22 Jul 2021
The Eye Bank Association of Australia and New Zealand Rebrands
The Eye Bank Association of Australia and New Zealand (EBAANZ) have launched their new logo and new look website.
EBAANZ is the peek body for eye banking, eye donation and allocation in Australia and New Zealand. “Australians and New Zealanders who choose to become eye donors at the end of their life are invaluable for the sight restoration of other people awaiting a transplant, and we wanted our brand to reflect their contribution” says EBAANZ Chair Luke Weinel.
“Without donors, many Australians and New Zealanders would be without access to a sight restoring transplant, and surgeons and researchers would be without donations to support eye care research for those with vision impairment today and in the future. Our re-brand reflects the new life the gift of donation offers to recipients, and the vibrant colours intentionally attract attention to ensure the contributions donors make toward eye care are never forgotten. The design uses the ‘eye’ to focus on our two nations, and the ‘eye lids’ to connect and symbolise the unique relationship between the donor and recipient,” says Mr Weinel.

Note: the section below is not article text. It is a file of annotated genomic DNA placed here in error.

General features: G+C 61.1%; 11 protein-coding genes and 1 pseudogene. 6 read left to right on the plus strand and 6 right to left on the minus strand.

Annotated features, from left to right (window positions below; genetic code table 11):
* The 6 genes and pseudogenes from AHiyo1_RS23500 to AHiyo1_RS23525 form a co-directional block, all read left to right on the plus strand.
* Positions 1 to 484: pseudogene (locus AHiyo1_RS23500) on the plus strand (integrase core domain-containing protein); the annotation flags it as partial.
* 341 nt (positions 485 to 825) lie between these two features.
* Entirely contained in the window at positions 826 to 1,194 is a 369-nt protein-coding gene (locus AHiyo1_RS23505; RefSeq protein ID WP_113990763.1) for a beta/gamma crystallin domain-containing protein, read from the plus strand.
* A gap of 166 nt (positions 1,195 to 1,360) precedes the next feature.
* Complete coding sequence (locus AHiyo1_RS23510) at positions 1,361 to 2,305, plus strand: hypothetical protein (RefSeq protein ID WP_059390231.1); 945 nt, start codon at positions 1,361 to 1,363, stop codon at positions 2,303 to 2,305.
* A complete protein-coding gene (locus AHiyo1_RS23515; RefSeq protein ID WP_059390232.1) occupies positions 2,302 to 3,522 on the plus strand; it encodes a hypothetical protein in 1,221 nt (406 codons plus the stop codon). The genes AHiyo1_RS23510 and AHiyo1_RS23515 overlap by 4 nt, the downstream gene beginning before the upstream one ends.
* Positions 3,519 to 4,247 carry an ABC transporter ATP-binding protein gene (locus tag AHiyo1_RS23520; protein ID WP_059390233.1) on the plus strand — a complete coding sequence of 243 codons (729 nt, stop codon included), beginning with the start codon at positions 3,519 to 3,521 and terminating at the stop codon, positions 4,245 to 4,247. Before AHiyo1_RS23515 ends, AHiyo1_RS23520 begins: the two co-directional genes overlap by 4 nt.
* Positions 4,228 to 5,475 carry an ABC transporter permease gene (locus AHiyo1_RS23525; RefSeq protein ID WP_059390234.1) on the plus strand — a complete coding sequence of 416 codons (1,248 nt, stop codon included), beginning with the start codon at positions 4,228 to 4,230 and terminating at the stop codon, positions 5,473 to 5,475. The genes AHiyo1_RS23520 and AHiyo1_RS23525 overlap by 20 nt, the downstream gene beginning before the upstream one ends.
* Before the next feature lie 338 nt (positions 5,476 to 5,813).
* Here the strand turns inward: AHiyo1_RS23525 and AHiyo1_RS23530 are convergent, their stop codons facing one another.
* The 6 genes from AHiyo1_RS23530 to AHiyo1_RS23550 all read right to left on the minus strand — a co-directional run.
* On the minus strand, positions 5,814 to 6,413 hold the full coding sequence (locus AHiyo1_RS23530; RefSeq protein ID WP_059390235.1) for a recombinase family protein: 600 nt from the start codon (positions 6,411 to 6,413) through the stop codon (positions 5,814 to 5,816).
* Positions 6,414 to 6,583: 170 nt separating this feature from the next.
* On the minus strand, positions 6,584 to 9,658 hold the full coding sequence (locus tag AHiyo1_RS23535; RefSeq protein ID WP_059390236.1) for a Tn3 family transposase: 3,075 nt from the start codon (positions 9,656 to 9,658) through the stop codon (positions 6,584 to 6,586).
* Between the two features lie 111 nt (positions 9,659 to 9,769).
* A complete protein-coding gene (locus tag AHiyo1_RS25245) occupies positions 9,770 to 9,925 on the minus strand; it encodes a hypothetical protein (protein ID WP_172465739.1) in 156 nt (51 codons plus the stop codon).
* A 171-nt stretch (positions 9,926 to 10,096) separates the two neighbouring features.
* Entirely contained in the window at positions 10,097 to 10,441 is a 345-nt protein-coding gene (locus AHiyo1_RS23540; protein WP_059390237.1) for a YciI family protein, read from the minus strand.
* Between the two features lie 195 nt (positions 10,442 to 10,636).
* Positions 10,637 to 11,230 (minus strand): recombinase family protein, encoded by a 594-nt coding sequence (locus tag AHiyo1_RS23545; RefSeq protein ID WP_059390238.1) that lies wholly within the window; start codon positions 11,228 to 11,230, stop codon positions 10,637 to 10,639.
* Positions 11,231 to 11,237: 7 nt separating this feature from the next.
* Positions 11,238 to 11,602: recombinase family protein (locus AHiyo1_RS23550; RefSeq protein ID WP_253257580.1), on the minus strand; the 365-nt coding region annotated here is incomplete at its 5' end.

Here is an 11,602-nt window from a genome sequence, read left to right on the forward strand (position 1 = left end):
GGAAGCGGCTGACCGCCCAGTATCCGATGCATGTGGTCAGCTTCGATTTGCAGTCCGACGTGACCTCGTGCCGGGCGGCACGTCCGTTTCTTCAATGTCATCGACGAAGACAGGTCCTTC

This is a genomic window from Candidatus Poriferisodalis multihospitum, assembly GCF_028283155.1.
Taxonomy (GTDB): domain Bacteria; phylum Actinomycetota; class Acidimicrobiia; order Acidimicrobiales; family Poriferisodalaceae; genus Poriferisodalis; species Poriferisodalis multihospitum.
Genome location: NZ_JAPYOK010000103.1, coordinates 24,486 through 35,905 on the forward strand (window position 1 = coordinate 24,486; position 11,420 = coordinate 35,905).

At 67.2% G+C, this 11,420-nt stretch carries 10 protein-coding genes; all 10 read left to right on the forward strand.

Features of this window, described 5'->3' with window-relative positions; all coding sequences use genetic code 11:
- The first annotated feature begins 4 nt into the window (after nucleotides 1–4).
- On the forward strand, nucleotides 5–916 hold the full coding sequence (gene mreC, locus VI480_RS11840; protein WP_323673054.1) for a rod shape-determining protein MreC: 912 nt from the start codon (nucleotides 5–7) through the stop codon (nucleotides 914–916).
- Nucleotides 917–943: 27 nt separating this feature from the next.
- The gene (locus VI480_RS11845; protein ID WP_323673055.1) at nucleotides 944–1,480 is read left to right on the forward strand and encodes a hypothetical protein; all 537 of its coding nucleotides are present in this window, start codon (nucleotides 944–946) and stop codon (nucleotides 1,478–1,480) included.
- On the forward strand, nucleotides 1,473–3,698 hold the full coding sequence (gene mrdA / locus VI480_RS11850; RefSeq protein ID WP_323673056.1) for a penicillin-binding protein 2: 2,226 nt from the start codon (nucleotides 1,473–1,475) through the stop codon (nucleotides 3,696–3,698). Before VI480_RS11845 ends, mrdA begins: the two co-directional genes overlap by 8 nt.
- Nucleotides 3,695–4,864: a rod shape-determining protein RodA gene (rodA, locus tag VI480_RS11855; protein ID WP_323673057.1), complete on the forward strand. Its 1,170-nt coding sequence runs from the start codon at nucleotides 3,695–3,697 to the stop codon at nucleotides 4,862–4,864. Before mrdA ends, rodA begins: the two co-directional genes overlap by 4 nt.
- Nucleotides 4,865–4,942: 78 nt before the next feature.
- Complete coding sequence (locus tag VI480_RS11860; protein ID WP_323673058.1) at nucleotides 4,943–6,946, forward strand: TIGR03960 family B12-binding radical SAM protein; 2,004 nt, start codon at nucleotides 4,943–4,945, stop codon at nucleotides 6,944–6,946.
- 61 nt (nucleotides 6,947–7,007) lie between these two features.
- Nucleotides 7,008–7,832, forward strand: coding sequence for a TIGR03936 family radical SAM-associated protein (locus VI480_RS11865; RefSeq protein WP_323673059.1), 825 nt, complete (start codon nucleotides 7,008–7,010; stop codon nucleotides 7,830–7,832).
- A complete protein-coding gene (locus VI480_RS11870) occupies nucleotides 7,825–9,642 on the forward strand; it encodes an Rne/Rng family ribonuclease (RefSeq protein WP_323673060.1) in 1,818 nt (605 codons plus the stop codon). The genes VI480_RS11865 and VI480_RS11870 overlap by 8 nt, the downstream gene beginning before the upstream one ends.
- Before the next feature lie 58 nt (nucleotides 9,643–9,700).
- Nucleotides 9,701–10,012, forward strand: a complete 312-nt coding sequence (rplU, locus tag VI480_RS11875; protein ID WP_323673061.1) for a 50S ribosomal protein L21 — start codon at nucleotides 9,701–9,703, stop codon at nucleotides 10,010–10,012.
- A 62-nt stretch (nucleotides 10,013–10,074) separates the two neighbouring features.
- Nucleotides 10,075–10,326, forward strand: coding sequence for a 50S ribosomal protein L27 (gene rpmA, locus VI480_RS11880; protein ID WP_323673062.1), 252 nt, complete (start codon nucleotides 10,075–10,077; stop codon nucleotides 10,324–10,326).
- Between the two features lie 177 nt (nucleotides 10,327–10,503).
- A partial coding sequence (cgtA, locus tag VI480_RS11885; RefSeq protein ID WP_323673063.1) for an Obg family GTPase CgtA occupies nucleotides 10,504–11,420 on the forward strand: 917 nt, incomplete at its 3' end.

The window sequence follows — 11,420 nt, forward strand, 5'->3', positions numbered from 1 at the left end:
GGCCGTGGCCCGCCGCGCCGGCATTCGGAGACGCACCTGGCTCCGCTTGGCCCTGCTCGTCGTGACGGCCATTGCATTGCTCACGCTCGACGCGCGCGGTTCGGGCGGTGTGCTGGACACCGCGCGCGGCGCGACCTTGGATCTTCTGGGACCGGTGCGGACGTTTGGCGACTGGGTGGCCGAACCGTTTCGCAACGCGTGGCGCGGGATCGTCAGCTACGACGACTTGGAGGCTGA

- There are six eye banks across Australia and New Zealand. All six are EBAANZ Members. They are located in Adelaide, Auckland, Brisbane, Melbourne, Perth and Sydney.
- In 2020, there were:
- 1443 ANZ donors
- 2495 corneal transplants in ANZ.
- Cornea transplantation (at the front of the eye) has the highest tissue transplant rate in Australia.
- A corneal donation helps people with conditions such as Keratoconus, Bullous Keratopathy, Fuch’s Dystrophy or injury.
- A scleral donation (the white of the eye) can be used to help people with ocular tumours or cover a valve implanted into the eye to help people with glaucoma.
- Donations can also help train surgeons and support vision restoring research that is examining eye conditions and developing future therapies.
- Donation in Australia is voluntary. Donor’s may register to become a donor at any time. A donor’s next-of-kin is asked to confirm if the donor wanted to donate before the donation is accepted.